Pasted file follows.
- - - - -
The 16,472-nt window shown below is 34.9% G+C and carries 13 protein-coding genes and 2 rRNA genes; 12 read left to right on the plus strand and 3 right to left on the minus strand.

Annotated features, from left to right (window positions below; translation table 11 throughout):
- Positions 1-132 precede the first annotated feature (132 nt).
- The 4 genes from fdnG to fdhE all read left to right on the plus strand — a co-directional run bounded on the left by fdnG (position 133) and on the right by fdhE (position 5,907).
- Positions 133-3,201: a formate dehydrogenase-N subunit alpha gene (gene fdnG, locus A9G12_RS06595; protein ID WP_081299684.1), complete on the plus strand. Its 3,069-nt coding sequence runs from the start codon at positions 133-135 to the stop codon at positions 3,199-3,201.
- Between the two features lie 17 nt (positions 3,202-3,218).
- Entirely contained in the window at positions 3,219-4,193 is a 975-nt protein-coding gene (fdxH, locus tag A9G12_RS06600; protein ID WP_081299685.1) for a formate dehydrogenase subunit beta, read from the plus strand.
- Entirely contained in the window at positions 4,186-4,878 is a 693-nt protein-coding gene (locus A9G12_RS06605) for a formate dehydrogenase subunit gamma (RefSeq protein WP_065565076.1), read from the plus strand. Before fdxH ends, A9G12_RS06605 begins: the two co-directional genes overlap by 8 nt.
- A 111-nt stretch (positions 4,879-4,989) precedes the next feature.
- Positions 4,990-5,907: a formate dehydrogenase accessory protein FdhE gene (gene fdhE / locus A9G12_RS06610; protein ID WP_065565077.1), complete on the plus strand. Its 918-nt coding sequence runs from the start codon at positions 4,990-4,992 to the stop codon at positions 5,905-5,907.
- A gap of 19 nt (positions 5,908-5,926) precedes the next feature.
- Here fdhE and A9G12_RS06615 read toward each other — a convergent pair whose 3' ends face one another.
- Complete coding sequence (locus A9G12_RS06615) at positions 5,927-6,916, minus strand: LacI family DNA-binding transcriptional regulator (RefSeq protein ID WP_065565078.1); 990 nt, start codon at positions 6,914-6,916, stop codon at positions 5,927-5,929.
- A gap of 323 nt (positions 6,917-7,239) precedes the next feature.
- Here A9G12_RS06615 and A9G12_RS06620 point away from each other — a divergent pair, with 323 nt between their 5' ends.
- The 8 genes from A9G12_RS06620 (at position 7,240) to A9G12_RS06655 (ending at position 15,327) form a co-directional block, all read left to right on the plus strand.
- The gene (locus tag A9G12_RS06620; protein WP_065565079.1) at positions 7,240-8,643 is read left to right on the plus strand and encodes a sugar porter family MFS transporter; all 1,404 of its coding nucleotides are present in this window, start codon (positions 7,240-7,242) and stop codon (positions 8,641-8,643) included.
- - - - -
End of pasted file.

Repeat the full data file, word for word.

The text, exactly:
The 16,472-nt window shown below is 34.9% G+C and carries 13 protein-coding genes and 2 rRNA genes; 12 read left to right on the plus strand and 3 right to left on the minus strand.

Annotated features, from left to right (window positions below; translation table 11 throughout):
- Positions 1-132 precede the first annotated feature (132 nt).
- The 4 genes from fdnG to fdhE all read left to right on the plus strand — a co-directional run bounded on the left by fdnG (position 133) and on the right by fdhE (position 5,907).
- Positions 133-3,201: a formate dehydrogenase-N subunit alpha gene (gene fdnG, locus A9G12_RS06595; protein ID WP_081299684.1), complete on the plus strand. Its 3,069-nt coding sequence runs from the start codon at positions 133-135 to the stop codon at positions 3,199-3,201.
- Between the two features lie 17 nt (positions 3,202-3,218).
- Entirely contained in the window at positions 3,219-4,193 is a 975-nt protein-coding gene (fdxH, locus tag A9G12_RS06600; protein ID WP_081299685.1) for a formate dehydrogenase subunit beta, read from the plus strand.
- Entirely contained in the window at positions 4,186-4,878 is a 693-nt protein-coding gene (locus A9G12_RS06605) for a formate dehydrogenase subunit gamma (RefSeq protein WP_065565076.1), read from the plus strand. Before fdxH ends, A9G12_RS06605 begins: the two co-directional genes overlap by 8 nt.
- A 111-nt stretch (positions 4,879-4,989) precedes the next feature.
- Positions 4,990-5,907: a formate dehydrogenase accessory protein FdhE gene (gene fdhE / locus A9G12_RS06610; protein ID WP_065565077.1), complete on the plus strand. Its 918-nt coding sequence runs from the start codon at positions 4,990-4,992 to the stop codon at positions 5,905-5,907.
- A gap of 19 nt (positions 5,908-5,926) precedes the next feature.
- Here fdhE and A9G12_RS06615 read toward each other — a convergent pair whose 3' ends face one another.
- Complete coding sequence (locus A9G12_RS06615) at positions 5,927-6,916, minus strand: LacI family DNA-binding transcriptional regulator (RefSeq protein ID WP_065565078.1); 990 nt, start codon at positions 6,914-6,916, stop codon at positions 5,927-5,929.
- A gap of 323 nt (positions 6,917-7,239) precedes the next feature.
- Here A9G12_RS06615 and A9G12_RS06620 point away from each other — a divergent pair, with 323 nt between their 5' ends.
- The 8 genes from A9G12_RS06620 (at position 7,240) to A9G12_RS06655 (ending at position 15,327) form a co-directional block, all read left to right on the plus strand.
- The gene (locus tag A9G12_RS06620; protein WP_065565079.1) at positions 7,240-8,643 is read left to right on the plus strand and encodes a sugar porter family MFS transporter; all 1,404 of its coding nucleotides are present in this window, start codon (positions 7,240-7,242) and stop codon (positions 8,641-8,643) included.